Gold Penguin Logo with Text

Did ChatGPT Write This Paper? Here are 9 Tips To Help You Figure It Out

While you can't detect AI like you can with plagiarism, there's a few obvious ways to get some insight into figuring out if ChatGPT was used to write a paper.
Updated October 23, 2023
a penguin writing on a typewriter in his ice igloo bedroom
a penguin writing on a typewriter in his ice igloo bedroom

The rise of AI writing tools like ChatGPT have made it increasingly difficult to figure out whether something was written by a human or generated with artificial intelligence.

While advanced AI can produce high-quality writing that reads naturally, there are definitely signs that hint to something being written by a robot.

We can make educated guesses about the likelihood an article or paper was AI-generated but there's no actual way to prove anything. It's not concrete and is actually quite contested, but there are a few ways to at least get some level of insight into the origins behind a paper, essay, or article you're looking at.

Look for Overuse of Transitional Phrases

One common marker of AI writing is the overuse of transitional phrases like "firstly", "secondly", "furthermore," "additionally," and "consequently."

The AI relies on these bridges between ideas to create logical flow. But it often overdoes it, inserting transitions where a human writer would let ideas stand alone. Especially with internet writing. Nobody uses transitions.

If you notice an article constantly using these types of words to link concepts, it may indicate it came from ChatGPT.

Watch for Fancy Yet Misused Words

AI programs have big vocabularies but sometimes use elaborate words incorrectly or in unnatural ways.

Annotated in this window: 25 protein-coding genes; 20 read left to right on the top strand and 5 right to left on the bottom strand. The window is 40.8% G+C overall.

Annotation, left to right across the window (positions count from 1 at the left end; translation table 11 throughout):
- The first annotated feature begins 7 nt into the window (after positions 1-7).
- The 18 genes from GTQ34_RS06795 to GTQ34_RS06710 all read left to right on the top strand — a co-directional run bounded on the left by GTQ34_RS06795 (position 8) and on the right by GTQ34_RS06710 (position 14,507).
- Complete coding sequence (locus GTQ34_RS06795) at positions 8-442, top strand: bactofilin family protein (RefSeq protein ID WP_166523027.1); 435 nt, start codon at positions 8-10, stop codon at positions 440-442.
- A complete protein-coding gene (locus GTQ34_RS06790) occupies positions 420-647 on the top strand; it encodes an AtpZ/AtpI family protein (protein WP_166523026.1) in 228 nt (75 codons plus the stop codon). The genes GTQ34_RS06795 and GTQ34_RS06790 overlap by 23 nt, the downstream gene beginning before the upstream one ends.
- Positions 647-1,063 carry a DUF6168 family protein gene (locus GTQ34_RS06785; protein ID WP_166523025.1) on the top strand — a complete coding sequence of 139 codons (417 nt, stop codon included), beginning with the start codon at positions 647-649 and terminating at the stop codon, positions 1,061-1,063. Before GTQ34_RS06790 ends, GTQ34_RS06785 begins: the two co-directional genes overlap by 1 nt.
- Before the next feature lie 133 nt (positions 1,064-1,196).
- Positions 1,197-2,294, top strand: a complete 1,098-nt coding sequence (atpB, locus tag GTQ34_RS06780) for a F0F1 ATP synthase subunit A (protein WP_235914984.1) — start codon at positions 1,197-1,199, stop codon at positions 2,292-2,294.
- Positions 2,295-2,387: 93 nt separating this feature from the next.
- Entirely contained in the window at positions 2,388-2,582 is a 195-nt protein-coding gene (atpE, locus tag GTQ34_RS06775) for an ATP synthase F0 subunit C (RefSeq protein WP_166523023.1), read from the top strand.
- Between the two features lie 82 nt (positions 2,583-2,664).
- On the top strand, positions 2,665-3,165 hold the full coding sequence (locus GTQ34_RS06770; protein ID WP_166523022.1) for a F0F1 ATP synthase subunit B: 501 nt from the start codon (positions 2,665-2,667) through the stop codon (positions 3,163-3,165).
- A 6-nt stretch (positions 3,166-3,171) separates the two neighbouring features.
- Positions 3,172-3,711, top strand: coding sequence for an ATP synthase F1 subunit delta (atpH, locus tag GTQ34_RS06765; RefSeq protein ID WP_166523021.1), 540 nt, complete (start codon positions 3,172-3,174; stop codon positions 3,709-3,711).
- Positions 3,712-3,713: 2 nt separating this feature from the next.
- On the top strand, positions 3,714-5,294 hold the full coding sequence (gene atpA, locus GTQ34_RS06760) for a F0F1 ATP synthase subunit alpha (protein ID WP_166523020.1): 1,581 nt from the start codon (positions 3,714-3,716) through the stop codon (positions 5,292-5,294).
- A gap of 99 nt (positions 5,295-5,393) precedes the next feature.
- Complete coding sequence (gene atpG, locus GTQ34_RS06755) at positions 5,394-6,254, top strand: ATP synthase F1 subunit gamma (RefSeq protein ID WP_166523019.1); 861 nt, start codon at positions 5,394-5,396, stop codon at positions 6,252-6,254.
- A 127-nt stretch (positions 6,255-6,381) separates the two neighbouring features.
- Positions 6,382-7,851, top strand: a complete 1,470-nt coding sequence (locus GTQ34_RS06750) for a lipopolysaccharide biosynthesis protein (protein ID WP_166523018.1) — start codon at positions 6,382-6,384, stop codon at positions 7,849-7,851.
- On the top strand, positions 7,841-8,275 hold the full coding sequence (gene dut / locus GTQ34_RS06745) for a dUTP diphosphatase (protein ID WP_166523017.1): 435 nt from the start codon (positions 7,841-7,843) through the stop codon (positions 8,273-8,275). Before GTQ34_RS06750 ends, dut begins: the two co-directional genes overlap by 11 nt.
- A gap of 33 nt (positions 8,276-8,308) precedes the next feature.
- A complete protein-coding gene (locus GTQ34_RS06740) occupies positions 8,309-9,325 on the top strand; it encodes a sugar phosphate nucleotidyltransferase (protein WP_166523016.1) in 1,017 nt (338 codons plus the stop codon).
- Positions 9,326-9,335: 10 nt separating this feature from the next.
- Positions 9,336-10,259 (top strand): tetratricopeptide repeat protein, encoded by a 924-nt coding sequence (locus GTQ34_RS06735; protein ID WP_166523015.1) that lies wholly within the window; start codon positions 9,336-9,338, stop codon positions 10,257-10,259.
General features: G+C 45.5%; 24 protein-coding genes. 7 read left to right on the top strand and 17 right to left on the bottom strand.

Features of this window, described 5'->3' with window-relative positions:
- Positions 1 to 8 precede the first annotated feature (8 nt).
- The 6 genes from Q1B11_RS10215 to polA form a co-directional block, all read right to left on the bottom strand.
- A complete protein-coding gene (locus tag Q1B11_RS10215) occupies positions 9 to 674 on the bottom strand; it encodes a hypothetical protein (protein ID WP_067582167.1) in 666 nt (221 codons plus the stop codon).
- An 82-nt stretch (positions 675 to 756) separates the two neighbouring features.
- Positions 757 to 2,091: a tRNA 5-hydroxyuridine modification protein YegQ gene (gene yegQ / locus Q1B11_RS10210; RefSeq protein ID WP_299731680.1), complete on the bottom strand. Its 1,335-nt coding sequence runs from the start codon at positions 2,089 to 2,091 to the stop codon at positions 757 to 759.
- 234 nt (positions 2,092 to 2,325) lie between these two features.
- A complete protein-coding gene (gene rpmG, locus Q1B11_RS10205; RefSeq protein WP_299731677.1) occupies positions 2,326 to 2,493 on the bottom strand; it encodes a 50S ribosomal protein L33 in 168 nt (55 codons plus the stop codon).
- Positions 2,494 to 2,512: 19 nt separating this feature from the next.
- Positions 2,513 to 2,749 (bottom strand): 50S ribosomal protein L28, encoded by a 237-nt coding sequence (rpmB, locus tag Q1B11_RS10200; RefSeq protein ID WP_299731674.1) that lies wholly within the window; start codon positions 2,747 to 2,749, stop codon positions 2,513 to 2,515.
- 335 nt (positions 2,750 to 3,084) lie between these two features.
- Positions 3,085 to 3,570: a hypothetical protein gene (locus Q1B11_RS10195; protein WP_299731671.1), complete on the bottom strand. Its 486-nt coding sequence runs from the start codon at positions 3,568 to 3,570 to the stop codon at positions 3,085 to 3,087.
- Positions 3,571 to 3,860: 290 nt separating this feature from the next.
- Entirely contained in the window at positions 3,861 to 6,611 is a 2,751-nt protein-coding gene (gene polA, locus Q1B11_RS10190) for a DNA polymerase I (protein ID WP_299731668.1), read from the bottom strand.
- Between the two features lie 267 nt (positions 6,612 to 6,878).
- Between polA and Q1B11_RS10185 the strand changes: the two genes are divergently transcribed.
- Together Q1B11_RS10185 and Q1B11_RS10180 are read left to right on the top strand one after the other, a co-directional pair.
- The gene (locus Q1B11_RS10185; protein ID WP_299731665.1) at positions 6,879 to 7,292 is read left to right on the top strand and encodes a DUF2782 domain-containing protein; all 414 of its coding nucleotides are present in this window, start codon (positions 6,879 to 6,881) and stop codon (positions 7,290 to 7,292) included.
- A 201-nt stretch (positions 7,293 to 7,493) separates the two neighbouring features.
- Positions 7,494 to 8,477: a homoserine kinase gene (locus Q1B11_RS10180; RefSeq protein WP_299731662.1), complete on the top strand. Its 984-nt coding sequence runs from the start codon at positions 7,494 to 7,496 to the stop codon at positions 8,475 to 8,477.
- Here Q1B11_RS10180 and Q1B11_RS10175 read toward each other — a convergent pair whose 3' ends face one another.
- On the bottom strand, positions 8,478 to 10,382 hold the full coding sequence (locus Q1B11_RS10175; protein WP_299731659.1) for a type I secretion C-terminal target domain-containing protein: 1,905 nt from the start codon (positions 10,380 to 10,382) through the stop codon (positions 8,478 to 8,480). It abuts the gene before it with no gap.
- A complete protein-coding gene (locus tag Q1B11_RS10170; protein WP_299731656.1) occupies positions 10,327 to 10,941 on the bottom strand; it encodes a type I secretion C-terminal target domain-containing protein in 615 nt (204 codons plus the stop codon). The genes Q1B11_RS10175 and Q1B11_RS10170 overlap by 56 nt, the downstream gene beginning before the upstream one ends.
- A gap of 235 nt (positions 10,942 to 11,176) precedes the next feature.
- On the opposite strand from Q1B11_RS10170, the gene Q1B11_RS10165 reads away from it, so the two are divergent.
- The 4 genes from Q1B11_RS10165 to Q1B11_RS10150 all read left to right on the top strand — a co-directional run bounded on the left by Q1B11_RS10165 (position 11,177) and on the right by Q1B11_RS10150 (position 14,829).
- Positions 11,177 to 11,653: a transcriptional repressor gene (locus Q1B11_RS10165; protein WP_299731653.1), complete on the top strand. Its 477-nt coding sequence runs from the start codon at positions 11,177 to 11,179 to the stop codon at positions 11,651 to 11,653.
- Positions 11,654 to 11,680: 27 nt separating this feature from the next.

For example, AI-generated text may say something "utilizes" or "implements" a concept when a human would simply say "uses."

Look for misused fancy terms that seem oddly out of place or don't fit the context. Not fitting the context of the intended audience/reader is a great indicator

Try AI Detection Tools like CopyLeaks & Originality

Specialized tools such as CopyLeaks and Originality allow you to paste in text samples for analysis of how likely they are to be AI-generated based on linguistic patterns.

While not 100% accurate, they provide helpful second opinions beyond your own evaluation. Cross-check tricky articles with leading detection tools for more clues.

Check for Lots of Short, Choppy Sentences

Unlike human writers, AI systems have a harder time constructing longer, complex sentences with detailed explanations and analysis.

AI text often relies on short, choppy bits rather than fluid sentences with depth. If passages read more like bullet points strung together instead of detailed stuff, it may point to AI.

You should still check multiple instances of writing from the same author if you want a more reliable judgement though. A single article or essay isn't enough.

Look for Repeated Phrases and Keywords

Since AI programs lean heavily on discovering patterns in the data they're trained on, they often repeat the same words and phrases over and over.

This habit comes from the AI trying to seem fluent by pulling from training. But it results in unnatural repetition you're unlikely to see in human writing.

They can also "hallucinate" and just start talking about random things. If you find a factually incorrect or incoherent statistic, somebody probably just ran a query through ChatGPT and expected perfection without proofreading anything.